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In Olympia the battle for a higher standard of living continues

According to the Olympia city strategic communications office spokesperson, Kellie Braseth, “the city of Olympia council is now in a three part process of evaluating whether or not to pass a city ordnance to increase the minimum wage. Part one, a study session, was conducted Tuesday, October 27. City Councilman Jim Cooper proposed a bill that would increase the current minimum $9.47 set by the state of Washington over the course of a few years to $15. Small business with less than 25 employees would be required to raise wages over four years. Larger business with over 25 employees and franchises with over 500 employees nationally would need to increase wages over a two years period.”

Reforming Employer responsibilities and worker rights into Olympia city municipal code will make it law. More information on the Jim Cooper’s proposed draft ordnance can be found at

Part two is to schedule council Jim Cooper’s Ordnance into the City legislative session. A third hearing would be a regional Thurston county meeting where the other cities in the county will discuss the impact of increased wages. No time table defines the sense of urgency of when the Olympia City Council will come to a decision.

Concerns of how an increase in wages will affect Mom and Pop operations at the study session along with nonprofits have been raised. The executive office received a request to conduct an economic impact statement a few weeks after the study session on how increased wages will affect the Olympia community economically. It is not certain if Olympia city is willing to pay a private party to have a study done or if Olympia City will conduct an economic impact statement itself, if at all. Many question of how a wage increase will affect everything muddle the progress to a higher minimum wage. An increase will not be seen before Christmas 2015 and Jim Cooper’s proposal will most likely get hacked into tiny bits by a city-owned shredder to the dismay of Olympia city office employees who make less than $15 dollars hourly.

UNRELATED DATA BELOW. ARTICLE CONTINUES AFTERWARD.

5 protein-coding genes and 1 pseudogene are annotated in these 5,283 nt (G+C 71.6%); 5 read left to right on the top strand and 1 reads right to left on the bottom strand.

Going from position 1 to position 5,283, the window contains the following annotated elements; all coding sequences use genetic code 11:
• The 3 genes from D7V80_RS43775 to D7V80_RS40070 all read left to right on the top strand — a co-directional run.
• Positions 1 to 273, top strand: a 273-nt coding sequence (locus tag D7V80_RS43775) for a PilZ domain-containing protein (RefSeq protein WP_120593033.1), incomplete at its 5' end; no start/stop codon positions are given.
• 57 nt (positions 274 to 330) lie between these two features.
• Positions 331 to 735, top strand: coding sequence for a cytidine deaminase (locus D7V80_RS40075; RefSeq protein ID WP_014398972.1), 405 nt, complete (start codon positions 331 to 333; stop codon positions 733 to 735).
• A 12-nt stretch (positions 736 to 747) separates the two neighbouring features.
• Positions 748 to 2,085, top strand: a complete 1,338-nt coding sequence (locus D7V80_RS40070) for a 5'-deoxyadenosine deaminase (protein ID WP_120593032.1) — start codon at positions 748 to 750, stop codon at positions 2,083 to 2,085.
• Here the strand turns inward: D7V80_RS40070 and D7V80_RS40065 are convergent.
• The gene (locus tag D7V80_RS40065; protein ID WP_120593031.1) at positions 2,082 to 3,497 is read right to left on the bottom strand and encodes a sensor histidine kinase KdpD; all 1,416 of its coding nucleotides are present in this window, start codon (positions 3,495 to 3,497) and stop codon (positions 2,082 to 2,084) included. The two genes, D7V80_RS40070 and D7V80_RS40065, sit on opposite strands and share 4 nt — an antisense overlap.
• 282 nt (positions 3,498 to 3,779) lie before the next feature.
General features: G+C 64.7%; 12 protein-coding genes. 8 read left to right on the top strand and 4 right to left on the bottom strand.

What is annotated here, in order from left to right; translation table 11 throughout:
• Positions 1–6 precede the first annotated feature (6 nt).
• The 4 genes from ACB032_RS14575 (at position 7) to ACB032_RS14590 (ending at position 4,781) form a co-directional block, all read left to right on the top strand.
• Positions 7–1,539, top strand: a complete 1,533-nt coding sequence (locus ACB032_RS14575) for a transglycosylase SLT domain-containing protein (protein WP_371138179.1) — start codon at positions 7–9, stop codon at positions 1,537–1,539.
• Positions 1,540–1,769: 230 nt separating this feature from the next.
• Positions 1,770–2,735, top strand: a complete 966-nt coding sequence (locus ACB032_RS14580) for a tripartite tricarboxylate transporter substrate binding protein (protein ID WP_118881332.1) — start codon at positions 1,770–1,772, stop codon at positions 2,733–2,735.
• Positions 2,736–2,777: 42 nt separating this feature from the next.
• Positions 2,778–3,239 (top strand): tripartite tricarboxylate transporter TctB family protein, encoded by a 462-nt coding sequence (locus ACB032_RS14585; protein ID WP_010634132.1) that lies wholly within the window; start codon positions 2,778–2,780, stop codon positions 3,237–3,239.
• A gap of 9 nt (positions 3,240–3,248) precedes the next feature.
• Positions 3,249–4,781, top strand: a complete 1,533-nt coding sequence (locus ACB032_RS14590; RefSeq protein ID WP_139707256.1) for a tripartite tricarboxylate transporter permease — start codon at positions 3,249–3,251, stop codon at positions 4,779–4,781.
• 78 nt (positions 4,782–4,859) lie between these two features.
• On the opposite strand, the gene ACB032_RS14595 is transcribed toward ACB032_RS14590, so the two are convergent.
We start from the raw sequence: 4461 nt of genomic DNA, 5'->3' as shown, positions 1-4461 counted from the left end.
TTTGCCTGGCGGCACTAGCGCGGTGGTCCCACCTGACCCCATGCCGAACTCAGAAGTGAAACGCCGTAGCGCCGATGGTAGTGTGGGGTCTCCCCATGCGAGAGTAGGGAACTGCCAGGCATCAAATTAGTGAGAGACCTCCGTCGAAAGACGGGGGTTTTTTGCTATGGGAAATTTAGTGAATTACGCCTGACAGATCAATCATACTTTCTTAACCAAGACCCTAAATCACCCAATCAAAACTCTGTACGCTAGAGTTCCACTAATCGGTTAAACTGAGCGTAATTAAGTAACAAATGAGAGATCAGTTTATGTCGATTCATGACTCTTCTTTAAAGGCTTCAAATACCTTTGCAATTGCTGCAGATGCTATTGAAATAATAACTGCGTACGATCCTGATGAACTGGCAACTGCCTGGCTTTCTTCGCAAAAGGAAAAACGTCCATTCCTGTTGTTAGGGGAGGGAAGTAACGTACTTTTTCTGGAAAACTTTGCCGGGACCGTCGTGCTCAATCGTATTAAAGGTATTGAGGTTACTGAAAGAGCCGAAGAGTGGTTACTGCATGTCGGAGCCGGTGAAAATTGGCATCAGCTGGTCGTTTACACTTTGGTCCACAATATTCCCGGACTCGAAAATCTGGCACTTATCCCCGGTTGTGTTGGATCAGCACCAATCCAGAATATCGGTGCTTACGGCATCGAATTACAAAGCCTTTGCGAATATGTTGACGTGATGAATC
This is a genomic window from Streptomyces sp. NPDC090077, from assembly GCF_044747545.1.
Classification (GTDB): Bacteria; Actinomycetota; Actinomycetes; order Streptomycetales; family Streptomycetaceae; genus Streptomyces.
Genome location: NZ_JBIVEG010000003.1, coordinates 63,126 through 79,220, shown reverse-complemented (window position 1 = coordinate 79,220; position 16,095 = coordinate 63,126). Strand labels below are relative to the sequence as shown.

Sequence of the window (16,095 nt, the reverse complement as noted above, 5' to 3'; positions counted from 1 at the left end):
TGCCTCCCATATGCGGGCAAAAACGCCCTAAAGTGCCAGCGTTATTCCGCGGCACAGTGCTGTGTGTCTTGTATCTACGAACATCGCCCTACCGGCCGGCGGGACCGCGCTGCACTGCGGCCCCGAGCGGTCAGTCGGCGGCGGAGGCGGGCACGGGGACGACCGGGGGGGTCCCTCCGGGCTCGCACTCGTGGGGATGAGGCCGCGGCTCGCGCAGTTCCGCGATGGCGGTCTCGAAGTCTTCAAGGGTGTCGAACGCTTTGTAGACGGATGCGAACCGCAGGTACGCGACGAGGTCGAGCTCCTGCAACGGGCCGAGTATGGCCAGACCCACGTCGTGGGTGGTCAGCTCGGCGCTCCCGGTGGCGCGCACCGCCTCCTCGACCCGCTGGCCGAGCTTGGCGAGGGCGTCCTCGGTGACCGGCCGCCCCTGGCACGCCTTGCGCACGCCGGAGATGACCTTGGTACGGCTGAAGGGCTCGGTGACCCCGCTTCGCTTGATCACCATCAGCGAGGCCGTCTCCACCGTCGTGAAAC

The worker’s position is that wages are still too low and the bureaucrats bureaucrating over bureaucrat stuff is not improving the quality of life for those who live in Olympia and make less than $15 an hour. National protests were concluded on November 10 with city streets being shut down in every major city in protest of slave wages, including Olympia. The Wobblies have returned and plan to increase operations to gain support around the minimum wage increase along with other worker rights. More protests are scheduled this holiday season. Sounds of sharpies can be heard scribbling pro-wage reform mottos in the lobbies and hallways of the local colleges with people willing to block traffic and risking injury to address grievances to the government as workers can no longer afford not to ask for increased wages.

Many are afraid how a raise in the minimum wage will affect them. Many have concerns of what their new social position might be. What the value of the new dollar will buy. An Olympia union bus driver said “it took me 40 years to earn a wage of $25 an hour, now the minimum will be pushed to just ten dollars under me.” A Cecil Jones a nurse said “What will my social class be, I use to make $19.50 an hour?” Steve, a Union Mission Gospel employee, is concerned that jobs will be lost because there will no longer be enough jobs to go around. Fear, and hope for economic stability as well as prosperity, is a common thread. People long unemployed and living on the street in poverty will only be affected by price increases.

John Chacon, a resident of Olympia, has two lovely children.


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